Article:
Give your group identity and purpose, impose order and do not allow your group to devolve into anarchy. Use short, simple tasks:
"We're going to the field and erect these tents."
"Now, we will dig 30 latrine pits."
"We will now help everyone move into the tent city."
"Now, we will go to the Wally-World, where we acquire and distribute food, water and medical stuff."
"Now, we will keep watch in rotation on the tent city until morning."
"It is morning, we will now clear the streets between this Dome and the airport to ensure that vehicles can move between the airport and our tent city."
Simple, easy tasks. If their minds and bodies are busy, it is better for everyone involved.
That's all for now. I'm off to bed.
I learned the basic principles of leadership at my fathers' knee. PLDC and BNCOC in the US military sharpened these lessons and 13 years as a deputy sheriff polished them nicely, but the basics were passed down by Dad.
I had thought -- foolishly -- that this sort of thing was common sense; "Idle hands being the devil's playground" and all that. I was utterly amazed by camera footage of parts of New Orleans with some semblance of authority present -- and citizens just milling around. Not doing a thing except worrying and fomenting trouble.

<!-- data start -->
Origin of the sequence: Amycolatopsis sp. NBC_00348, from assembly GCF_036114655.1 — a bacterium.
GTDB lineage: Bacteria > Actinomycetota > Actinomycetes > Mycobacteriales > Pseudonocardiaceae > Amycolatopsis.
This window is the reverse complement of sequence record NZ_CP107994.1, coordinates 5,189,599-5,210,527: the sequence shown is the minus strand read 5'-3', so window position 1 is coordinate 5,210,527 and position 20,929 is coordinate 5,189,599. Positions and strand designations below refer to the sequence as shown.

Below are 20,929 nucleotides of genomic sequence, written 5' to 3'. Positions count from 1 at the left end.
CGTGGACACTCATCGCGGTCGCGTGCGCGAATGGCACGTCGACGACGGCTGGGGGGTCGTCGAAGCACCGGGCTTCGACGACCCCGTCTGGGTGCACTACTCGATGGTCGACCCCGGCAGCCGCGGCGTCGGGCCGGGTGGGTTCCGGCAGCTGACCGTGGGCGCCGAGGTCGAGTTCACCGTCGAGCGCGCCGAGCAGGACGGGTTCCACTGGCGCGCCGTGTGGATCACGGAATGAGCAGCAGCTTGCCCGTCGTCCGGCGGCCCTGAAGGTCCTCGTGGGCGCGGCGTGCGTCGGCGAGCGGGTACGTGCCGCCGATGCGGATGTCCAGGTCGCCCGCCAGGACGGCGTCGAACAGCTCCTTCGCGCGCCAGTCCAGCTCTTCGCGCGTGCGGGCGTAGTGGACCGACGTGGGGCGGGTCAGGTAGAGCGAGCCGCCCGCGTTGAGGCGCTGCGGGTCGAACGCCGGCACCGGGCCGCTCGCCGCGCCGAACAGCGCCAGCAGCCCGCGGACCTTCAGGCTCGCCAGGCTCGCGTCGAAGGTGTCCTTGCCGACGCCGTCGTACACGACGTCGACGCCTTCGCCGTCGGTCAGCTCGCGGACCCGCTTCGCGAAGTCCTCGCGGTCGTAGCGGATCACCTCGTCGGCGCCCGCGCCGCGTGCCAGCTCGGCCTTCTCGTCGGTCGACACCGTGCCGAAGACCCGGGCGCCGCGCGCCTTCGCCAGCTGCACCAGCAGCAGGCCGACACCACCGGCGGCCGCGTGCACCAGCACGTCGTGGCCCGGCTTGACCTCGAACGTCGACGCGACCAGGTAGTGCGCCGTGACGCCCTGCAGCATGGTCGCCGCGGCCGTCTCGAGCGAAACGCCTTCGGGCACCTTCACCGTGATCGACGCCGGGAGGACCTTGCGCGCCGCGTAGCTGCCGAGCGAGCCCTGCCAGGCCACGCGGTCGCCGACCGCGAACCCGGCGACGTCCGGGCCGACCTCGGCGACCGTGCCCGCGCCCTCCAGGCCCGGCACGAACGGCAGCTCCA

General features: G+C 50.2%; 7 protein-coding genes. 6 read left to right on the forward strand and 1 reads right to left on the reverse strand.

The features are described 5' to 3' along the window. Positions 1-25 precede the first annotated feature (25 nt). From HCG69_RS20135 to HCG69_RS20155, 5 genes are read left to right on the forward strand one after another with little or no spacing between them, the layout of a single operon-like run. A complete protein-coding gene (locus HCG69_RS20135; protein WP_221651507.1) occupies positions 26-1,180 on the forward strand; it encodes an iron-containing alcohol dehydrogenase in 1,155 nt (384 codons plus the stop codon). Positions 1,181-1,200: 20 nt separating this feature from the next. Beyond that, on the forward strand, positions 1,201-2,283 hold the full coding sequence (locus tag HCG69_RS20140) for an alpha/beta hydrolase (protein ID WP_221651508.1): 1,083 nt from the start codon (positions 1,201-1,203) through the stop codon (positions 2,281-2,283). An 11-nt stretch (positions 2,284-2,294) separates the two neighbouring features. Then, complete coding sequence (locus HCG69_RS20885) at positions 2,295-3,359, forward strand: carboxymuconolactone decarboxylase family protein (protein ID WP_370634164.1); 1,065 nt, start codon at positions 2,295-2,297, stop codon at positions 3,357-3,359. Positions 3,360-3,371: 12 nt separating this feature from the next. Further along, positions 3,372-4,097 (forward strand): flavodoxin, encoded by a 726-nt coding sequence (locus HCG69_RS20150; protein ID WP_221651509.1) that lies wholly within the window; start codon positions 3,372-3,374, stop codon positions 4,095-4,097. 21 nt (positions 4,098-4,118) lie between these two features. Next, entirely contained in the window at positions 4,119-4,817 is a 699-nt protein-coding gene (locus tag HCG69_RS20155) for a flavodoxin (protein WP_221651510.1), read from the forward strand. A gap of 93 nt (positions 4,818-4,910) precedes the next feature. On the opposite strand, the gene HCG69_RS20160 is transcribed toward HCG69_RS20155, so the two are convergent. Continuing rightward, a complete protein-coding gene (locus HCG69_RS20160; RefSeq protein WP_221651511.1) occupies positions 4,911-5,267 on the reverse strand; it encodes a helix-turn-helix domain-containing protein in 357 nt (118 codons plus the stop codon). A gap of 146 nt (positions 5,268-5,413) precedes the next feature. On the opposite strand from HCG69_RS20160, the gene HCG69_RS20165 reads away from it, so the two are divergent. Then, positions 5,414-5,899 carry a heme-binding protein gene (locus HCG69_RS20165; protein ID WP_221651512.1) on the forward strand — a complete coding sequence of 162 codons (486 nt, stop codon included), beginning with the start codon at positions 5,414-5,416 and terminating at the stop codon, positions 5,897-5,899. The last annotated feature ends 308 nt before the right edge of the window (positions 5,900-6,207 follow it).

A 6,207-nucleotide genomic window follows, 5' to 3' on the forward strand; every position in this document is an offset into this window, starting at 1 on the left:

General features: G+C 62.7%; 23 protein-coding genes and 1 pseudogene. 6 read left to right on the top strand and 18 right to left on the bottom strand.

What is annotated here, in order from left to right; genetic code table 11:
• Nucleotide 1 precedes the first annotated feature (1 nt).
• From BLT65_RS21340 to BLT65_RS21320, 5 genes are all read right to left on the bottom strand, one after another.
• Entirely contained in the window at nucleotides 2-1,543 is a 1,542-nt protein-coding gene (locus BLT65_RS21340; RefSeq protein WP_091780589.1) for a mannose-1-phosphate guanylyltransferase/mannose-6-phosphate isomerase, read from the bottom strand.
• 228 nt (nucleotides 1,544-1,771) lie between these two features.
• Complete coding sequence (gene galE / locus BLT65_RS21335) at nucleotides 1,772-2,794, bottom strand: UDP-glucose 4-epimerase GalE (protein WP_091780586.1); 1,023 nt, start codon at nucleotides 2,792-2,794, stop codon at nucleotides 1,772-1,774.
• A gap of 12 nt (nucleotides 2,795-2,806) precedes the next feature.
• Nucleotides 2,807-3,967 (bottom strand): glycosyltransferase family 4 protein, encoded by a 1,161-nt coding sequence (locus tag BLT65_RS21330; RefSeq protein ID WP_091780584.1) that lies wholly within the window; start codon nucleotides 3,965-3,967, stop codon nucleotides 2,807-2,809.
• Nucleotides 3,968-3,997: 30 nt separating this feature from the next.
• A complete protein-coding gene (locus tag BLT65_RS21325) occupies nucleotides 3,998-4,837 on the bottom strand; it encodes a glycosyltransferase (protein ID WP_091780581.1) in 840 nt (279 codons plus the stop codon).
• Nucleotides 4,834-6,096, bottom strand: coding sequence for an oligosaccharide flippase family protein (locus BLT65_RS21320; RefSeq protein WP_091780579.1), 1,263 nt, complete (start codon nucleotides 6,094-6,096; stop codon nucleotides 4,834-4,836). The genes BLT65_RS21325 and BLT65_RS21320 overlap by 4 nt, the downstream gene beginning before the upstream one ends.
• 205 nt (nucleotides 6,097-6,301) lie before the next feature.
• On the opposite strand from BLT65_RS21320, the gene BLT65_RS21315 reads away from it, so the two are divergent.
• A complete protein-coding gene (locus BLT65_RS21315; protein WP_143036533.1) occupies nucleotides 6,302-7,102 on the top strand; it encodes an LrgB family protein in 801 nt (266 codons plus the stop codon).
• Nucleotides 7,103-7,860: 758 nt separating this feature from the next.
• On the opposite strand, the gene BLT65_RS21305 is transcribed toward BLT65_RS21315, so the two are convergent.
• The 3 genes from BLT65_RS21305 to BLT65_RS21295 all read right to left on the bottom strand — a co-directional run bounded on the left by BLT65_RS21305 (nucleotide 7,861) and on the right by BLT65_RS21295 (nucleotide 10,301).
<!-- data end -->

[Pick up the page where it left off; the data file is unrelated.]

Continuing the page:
My father would have -- I have seen him do it -- wangled shelters from some one. Tents or some-such, from the military, if nothing else. And he might have borrowed an NCO or three, if the military was handy.
Then, he would have made every swinging Richard in the Superdome who was physically capable of doing some kind of work, pitch those tents.
He'd have worked those folks from can-see to can't-see, and not only would they have been too tired to get into mischief, but they'd've increased the safety, comfort, and general level of civilization of everyone there at the same time.
Doing something about the problems, and in that doing something, helping the group as a whole, is what a large percentage of humans instinctively want to do in a crisis. It's what they need to do.
Most of them simply require someone to tell them to do it, and point them in a direction.
Unfortunately in these modern times, people seem to think that "help" involves counseling, and requires "time-outs" and "coming to terms" with the situation.
I guess so, but all that is to be done after the fan has finished flinging the manure. You can counsel, pat-hands and empathize on National TeeVee after civilization has returned.
Up until that time what is needed is someone who can say: "You and you -- get off your arses and grab that tent. You, stop snivelling and give them a hand. Take the tents over to that flat ground."
"You and the rest of your pack, grab those shovels, go over to the far side of the parking lot and start digging trenches. Five feet deep, two feet wide and as long as you can make them."
It's not fun. There will be no rewards. You will have to make tough decisions and stand by them.
Why should you do it?
Because someone has to.
Goodness, I didn't intend to get off on a rant. I'm off to bed now.
If I don't blog for a day or so, it's because the 'flu, or West Nile, or whatever, is kicking my furry butt. Give me time and some chicken soup and I'll pop back.